Ezetimibe Dosage

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Usual Adult Dose for:

Additional dosage information:

Usual Adult Dose for Hyperlipidemia

10 mg once a day with or without food.

Usual Adult Dose for Sitosterolemia

10 mg once a day with or without food.

Renal Dose Adjustments

No adjustment necessary

Liver Dose Adjustments

If a patient has a Child-Pugh score of 7 or greater, then use of this drug is not recommended.

Dose Adjustments

Ezetimibe is usually dosed daily, but its 22-hour elimination half life permits significant cholesterol reduction with less frequent dosing. A study examined lipid changes in 33 patients treated with three times weekly ezetimibe for greater than or equal to one month, who had pre- and post-ezetimibe lipid levels and no other concurrent changes in their lipid treatment. Ninety-four percent of the patients in the study were treated with ezetimibe because they experienced myalgias, elevated transaminase levels, or gastrointestinal intolerance with higher doses of other lipid-lowering agents. Total cholesterol decreased by 15% and low-density lipoprotein cholesterol by 20% during 58 plus or minus 50 days of treatment. Most patients (85%) tolerated the treatment, and many (48%) achieved their low-density lipoprotein cholesterol goals. The study concluded that ezetimibe given three times weekly decreases total and low-density lipoprotein cholesterol and is well tolerated. It is a viable treatment for patients intolerant of other lipid-lowering medications.

Precautions

Because of the unknown effects of the increased exposure to ezetimibe in patients with moderate to severe hepatic insufficiency, use of ezetimibe is not recommend in these patients. The combination of ezetimibe with an HMG-CoA reductase inhibitor is contraindicated in patients with active liver disease or unexplained persistent elevations in serum transaminases.

The incidence of consecutive elevations (greater than or equal to 3 × the upper limit of normal [ULN]) in serum transaminases have not been reported in ezetimibe studies. In studies of ezetimibe initiated concurrently with an HMG-CoA reductase inhibitor, the incidence of consecutive elevations (greater than or equal to 3 × ULN) in serum transaminases was reported. These elevations in transaminases were generally asymptomatic, not associated with cholestasis, and returned to baseline after discontinuation of treatment or with continued therapy. When ezetimibe is coadministered with an HMG-CoA reductase inhibitor, liver function tests should be performed at initiation of treatment and according to the recommendations of the HMG-CoA reductase inhibitor.

In clinical trials, there was no excess of myopathy or rhabdomyolysis associated with ezetimibe compared with the relevant control arm (placebo or HMG-CoA reductase inhibitor alone). However, myopathy and rhabdomyolysis are known adverse reactions to HMG-CoA reductase inhibitors and other lipid-lowering drugs. In postmarketing experience with ezetimibe, cases of myopathy and rhabdomyolysis have been reported regardless of causality. Most patients who developed rhabdomyolysis were taking an HMG-CoA reductase inhibitor prior to initiating ezetimibe. However, rhabdomyolysis has been reported very rarely with ezetimibe monotherapy and very rarely with the addition of ezetimibe to agents known to be associated with increased risk of rhabdomyolysis, such as fibrates. All patients starting therapy with ezetimibe should be advised of the risk of myopathy and told to report promptly any unexplained muscle pain, tenderness or weakness. Ezetimibe and any HMG-CoA reductase inhibitor or fibrate that the patient is taking concomitantly should be immediately discontinued if myopathy is diagnosed or suspected. The presence of these symptoms and a creatine phosphokinase (CPK) level greater than 10 times the ULN indicates myopathy.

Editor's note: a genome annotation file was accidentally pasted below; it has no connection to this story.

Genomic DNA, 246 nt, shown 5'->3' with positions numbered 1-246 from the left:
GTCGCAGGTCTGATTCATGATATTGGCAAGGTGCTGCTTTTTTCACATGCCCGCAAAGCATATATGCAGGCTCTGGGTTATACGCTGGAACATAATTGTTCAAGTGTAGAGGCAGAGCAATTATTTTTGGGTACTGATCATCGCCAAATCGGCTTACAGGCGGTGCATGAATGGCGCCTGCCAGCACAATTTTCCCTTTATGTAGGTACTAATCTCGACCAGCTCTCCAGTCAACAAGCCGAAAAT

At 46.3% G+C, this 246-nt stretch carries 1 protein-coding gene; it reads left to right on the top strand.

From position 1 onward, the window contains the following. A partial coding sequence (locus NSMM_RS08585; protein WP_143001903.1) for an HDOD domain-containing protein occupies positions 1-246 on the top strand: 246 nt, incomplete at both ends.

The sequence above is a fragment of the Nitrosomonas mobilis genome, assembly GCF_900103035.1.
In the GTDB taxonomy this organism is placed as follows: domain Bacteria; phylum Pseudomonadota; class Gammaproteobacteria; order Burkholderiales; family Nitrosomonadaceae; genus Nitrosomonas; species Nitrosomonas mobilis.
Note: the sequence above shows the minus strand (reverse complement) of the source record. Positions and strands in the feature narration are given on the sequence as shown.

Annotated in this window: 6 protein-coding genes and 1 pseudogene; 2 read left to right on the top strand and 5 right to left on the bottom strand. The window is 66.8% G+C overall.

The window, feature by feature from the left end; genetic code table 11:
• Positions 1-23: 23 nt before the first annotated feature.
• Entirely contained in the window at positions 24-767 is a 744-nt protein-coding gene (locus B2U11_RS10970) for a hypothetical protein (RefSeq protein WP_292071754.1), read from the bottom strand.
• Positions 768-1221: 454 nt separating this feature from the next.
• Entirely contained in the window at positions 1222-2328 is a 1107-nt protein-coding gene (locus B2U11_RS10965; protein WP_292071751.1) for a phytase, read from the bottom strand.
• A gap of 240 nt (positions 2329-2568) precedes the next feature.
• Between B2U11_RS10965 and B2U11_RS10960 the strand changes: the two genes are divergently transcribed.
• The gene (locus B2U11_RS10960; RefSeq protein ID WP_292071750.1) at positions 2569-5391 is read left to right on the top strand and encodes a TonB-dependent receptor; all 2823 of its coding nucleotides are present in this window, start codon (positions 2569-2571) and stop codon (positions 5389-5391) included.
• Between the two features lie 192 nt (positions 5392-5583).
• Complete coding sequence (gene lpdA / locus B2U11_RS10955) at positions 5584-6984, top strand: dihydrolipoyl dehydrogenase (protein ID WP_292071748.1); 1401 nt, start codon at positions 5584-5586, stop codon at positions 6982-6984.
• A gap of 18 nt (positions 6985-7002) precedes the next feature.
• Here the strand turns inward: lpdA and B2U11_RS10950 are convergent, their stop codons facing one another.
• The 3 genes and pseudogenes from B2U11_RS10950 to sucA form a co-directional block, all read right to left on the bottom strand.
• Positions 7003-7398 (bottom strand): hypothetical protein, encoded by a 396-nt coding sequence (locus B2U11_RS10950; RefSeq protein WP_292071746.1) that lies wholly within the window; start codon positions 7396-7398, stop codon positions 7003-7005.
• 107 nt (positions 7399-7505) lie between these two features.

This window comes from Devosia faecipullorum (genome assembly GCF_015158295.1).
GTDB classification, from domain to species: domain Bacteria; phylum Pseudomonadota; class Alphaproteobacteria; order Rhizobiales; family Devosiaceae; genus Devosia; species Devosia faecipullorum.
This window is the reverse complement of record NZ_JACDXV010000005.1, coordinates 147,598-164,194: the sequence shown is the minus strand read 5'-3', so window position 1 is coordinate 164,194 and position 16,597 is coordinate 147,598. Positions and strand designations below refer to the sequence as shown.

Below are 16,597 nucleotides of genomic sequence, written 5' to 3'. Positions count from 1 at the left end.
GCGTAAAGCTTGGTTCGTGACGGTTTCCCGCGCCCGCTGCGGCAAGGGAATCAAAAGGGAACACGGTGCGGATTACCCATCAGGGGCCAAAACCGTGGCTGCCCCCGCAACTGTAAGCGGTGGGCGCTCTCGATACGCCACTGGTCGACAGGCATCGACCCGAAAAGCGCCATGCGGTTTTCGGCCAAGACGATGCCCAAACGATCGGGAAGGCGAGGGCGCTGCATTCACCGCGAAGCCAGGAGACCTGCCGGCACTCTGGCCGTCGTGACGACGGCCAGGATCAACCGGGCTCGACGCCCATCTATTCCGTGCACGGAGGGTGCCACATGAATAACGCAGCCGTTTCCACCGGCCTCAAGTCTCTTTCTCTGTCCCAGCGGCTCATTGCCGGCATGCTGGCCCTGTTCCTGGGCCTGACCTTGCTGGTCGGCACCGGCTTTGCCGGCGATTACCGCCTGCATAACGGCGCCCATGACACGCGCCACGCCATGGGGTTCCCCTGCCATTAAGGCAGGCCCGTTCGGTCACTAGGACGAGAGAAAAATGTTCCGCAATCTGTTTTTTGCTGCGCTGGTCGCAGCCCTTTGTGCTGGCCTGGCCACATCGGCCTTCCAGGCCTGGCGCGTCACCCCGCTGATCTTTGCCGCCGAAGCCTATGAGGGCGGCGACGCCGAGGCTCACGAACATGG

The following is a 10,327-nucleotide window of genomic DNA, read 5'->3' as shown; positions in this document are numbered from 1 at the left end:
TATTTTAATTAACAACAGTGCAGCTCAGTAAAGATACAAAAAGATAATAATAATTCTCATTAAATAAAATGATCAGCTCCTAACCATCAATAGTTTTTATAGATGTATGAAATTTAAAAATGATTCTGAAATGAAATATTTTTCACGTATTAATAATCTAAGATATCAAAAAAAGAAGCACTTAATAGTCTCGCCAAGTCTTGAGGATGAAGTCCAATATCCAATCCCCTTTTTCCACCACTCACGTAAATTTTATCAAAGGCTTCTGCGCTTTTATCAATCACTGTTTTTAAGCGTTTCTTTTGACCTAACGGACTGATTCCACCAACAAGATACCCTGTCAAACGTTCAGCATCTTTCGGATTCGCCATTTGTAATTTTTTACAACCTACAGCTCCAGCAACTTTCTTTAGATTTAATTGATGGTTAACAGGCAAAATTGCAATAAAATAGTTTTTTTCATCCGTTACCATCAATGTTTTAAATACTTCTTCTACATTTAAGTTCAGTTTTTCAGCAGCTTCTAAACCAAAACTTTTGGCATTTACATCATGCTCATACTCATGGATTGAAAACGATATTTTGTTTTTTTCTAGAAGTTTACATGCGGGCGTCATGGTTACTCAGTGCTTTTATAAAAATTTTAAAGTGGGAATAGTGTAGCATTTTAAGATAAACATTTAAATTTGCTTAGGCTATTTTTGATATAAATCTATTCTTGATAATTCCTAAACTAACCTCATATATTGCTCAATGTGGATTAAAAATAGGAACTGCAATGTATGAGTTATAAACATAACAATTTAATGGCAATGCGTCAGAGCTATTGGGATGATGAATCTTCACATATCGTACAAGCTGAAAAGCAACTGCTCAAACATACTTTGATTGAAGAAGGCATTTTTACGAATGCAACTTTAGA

The safety and efficacy of ezetimibe in pediatric patients less than 10 years of age have not been determined.

Dialysis

Data not available

Other Comments

Ezetimibe should be dosed 2 or more hours before or 4 or more hours after administration of a bile acid sequestrant.

The patient should be placed on a standard cholesterol-lowering diet before receiving ezetimibe and should continue on this diet during treatment with ezetimibe.

Ezetimibe may be administered with an HMG-CoA reductase inhibitor (in patients with primary hypercholesterolemia) or fenofibrate (in patients with mixed hyperlipidemia) for incremental effect. Ezetimibe may be administered at the same time as the HMG-CoA reductase inhibitor or fenofibrate, depending on the dosing recommendations for the HMG-CoA reductase inhibitor.

The package labeling reports that treatment experience in the pediatric population is limited to four patients (9 to 17 years) in the sitosterolemia study and five patients (11 to 17 years) in the HoFH study.

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